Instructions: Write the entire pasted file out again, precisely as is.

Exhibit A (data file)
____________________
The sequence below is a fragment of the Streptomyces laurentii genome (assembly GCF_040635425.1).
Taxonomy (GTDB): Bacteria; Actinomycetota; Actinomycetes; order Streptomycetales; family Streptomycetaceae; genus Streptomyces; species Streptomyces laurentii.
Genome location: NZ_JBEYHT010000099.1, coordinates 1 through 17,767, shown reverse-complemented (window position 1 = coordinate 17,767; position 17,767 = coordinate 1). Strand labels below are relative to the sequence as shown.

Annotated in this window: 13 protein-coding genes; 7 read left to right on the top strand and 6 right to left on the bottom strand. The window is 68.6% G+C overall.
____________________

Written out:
The sequence below is a fragment of the Streptomyces laurentii genome (assembly GCF_040635425.1).
Taxonomy (GTDB): Bacteria; Actinomycetota; Actinomycetes; order Streptomycetales; family Streptomycetaceae; genus Streptomyces; species Streptomyces laurentii.
Genome location: NZ_JBEYHT010000099.1, coordinates 1 through 17,767, shown reverse-complemented (window position 1 = coordinate 17,767; position 17,767 = coordinate 1). Strand labels below are relative to the sequence as shown.

Annotated in this window: 13 protein-coding genes; 7 read left to right on the top strand and 6 right to left on the bottom strand. The window is 68.6% G+C overall.